Welcome to the latest installment of our 2022 Pride Month Series! Each weekday in the month of June, we will be highlighting a different member of the LGBTQIA+ community who we think is a great example of representation and dynamic characterization. We will focus on fictional characters, celebrities, and activists alike — the positive voices within the LGBTQIA+ community and in mainstream media. Today’s spotlight is on Marvel’s Young Avenger, America Chavez.
Created in 2011 by Joe Casey and Nick Dragotta, America Chavez has commanded the pages of comic books. Her powers are some of the mightiest, from Multiversal travel at will to superhuman speed and strength, the extent of her abilities hasn’t even been fully uncovered as of yet. Chavez also brings powerful representation to not only the LGBTQ community as an openly lesbian superhero, but to the Latina community as well.
Chavez has been instrumental in not only saving the world but the entire Multiverse on multiple occasions. She was also smart enough to know she couldn’t trust Loki, even in kid form, upon first meeting. In Volume 2 of the Young Avengers, she took it upon herself to protect Billy Kaplan, a.k.a Wiccan, from Loki’s evil scheme (which, of course, was a part of another scheme …) who was destined to become the Demiurge.
However, her on-screen adaptation was an odd deviation from her comic counterpart, one that didn’t exactly do many favors for her LGBTQ identity. While they did adapt America’s two moms into the MCU, making her younger in age than the other previously introduced Young Avenger members poses a problem for the representation of her sexual orientation. At 14, it leaves little to no room for this character to ever get an inkling of a romantic arc, even in the form of her typical flirty banter with fellow Young Avenger Kate Bishop, who is canonically in her 20s here in the MCU.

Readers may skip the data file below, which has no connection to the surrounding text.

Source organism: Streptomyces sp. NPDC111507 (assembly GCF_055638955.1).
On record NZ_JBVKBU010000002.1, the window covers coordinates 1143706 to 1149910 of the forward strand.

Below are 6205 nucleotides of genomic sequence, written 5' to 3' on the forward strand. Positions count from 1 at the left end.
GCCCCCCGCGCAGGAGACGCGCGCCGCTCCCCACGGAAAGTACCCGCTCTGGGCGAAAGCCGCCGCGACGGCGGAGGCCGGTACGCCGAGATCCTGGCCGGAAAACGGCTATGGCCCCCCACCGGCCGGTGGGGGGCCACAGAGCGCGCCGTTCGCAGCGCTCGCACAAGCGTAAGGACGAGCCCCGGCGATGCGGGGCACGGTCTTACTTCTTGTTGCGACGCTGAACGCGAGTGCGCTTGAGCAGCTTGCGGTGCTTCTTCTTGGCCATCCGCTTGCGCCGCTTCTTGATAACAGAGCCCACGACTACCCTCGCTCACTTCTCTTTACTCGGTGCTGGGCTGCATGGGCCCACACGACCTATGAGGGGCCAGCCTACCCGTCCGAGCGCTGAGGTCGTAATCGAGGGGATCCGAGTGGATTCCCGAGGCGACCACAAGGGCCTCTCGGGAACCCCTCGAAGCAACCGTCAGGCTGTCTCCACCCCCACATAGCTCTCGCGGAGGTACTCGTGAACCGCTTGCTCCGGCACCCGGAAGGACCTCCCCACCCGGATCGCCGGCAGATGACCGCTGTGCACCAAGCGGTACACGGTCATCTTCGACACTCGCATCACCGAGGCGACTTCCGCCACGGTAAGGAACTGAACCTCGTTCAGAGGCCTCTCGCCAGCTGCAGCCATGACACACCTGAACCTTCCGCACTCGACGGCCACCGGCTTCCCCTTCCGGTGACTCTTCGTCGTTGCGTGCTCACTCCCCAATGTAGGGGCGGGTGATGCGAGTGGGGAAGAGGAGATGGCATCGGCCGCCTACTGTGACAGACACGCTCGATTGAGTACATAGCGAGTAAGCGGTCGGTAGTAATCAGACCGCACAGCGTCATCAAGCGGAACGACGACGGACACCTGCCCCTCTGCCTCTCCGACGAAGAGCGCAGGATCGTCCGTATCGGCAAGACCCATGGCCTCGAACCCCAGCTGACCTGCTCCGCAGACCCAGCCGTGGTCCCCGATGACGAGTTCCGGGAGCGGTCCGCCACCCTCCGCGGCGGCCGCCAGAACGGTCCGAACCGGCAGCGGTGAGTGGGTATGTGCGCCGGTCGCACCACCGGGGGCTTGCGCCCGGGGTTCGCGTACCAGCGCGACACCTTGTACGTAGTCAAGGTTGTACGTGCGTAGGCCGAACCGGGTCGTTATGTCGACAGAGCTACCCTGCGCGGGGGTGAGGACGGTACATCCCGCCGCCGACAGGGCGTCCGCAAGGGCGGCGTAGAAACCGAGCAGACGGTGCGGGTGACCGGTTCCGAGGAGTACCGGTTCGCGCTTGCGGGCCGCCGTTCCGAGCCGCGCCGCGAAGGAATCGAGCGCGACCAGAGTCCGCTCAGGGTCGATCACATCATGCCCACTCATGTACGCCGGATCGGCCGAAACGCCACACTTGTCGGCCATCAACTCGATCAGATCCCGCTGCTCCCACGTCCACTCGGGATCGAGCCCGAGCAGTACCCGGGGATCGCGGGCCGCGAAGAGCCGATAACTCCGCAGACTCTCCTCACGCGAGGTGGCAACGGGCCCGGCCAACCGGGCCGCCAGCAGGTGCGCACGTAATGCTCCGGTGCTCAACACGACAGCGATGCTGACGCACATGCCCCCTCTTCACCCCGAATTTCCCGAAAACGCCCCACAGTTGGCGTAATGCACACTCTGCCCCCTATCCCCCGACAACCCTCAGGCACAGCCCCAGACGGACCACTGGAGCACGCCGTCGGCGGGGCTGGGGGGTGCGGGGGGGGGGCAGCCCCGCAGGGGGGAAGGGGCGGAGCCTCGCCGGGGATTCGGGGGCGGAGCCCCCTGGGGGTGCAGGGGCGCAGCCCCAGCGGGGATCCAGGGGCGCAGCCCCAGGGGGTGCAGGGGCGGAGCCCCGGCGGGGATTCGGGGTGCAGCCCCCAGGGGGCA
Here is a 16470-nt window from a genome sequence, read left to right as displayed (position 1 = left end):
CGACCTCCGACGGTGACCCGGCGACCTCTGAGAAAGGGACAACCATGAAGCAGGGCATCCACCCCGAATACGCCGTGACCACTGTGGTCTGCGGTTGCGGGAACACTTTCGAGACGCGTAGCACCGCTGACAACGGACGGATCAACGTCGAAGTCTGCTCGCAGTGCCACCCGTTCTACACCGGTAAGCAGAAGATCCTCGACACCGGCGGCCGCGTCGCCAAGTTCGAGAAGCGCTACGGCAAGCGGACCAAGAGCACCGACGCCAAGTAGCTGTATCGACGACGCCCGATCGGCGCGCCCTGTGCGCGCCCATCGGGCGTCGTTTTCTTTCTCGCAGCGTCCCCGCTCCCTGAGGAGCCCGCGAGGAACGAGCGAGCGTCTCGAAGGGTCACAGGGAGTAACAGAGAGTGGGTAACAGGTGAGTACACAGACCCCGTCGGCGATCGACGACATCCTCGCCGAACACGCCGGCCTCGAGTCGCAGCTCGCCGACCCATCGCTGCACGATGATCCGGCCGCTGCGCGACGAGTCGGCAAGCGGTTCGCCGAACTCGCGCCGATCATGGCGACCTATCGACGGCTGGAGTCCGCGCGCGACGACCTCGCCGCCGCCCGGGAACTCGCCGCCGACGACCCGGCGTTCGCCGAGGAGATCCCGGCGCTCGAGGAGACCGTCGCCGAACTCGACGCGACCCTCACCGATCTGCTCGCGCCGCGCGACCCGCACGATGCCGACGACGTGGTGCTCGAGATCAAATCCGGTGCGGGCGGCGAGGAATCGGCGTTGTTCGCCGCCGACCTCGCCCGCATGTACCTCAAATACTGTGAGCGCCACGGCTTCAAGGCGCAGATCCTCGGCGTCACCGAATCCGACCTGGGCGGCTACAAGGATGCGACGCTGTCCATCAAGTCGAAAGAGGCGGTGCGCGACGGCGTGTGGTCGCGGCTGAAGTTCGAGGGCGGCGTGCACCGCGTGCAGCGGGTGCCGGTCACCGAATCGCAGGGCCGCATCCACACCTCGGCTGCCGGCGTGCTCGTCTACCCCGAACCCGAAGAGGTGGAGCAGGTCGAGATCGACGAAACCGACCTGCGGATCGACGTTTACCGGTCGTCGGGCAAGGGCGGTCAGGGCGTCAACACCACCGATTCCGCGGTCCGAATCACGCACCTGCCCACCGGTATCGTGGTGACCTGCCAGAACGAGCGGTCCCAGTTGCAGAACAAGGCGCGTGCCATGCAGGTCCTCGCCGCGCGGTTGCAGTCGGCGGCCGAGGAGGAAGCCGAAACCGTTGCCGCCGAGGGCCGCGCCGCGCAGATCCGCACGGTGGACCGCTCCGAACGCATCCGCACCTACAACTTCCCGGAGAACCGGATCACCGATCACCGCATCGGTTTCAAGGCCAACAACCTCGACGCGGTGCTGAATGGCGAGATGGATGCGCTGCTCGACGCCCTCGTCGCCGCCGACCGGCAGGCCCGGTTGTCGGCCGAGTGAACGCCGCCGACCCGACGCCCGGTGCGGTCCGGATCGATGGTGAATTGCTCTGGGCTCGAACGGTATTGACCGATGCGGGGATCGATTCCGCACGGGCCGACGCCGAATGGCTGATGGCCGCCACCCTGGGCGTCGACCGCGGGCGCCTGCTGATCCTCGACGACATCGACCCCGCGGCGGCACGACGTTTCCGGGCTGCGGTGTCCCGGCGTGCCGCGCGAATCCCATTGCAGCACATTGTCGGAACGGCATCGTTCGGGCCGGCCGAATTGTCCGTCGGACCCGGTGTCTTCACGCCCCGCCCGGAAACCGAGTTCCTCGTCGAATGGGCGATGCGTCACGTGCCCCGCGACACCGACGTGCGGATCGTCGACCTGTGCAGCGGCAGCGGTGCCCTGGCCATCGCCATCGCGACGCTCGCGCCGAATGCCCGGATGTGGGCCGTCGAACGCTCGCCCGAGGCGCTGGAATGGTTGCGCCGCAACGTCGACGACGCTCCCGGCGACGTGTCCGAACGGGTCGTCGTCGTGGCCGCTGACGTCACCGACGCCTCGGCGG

Oddly enough, two other prominent LGBTQ members of one of Marvel’s best teams are also in a similar boat, Billy and Tommy. While they’ve been teased in projects like WandaVision and Doctor Strange in the Multiverse of Madness, they too are significantly younger than their openly LGBTQ comic counterparts. While we know Marvel has a plan for all of these young heroes, we hope that straight-baiting by nulling out their romantic lives by presenting them at a young age isn’t part of it.
Be sure to read our highlight about two other LGBTQ members of the Young Avengers, Wiccan and Hulkling, from last year, too! Stay tuned for the rest of our Pride Spotlights this month!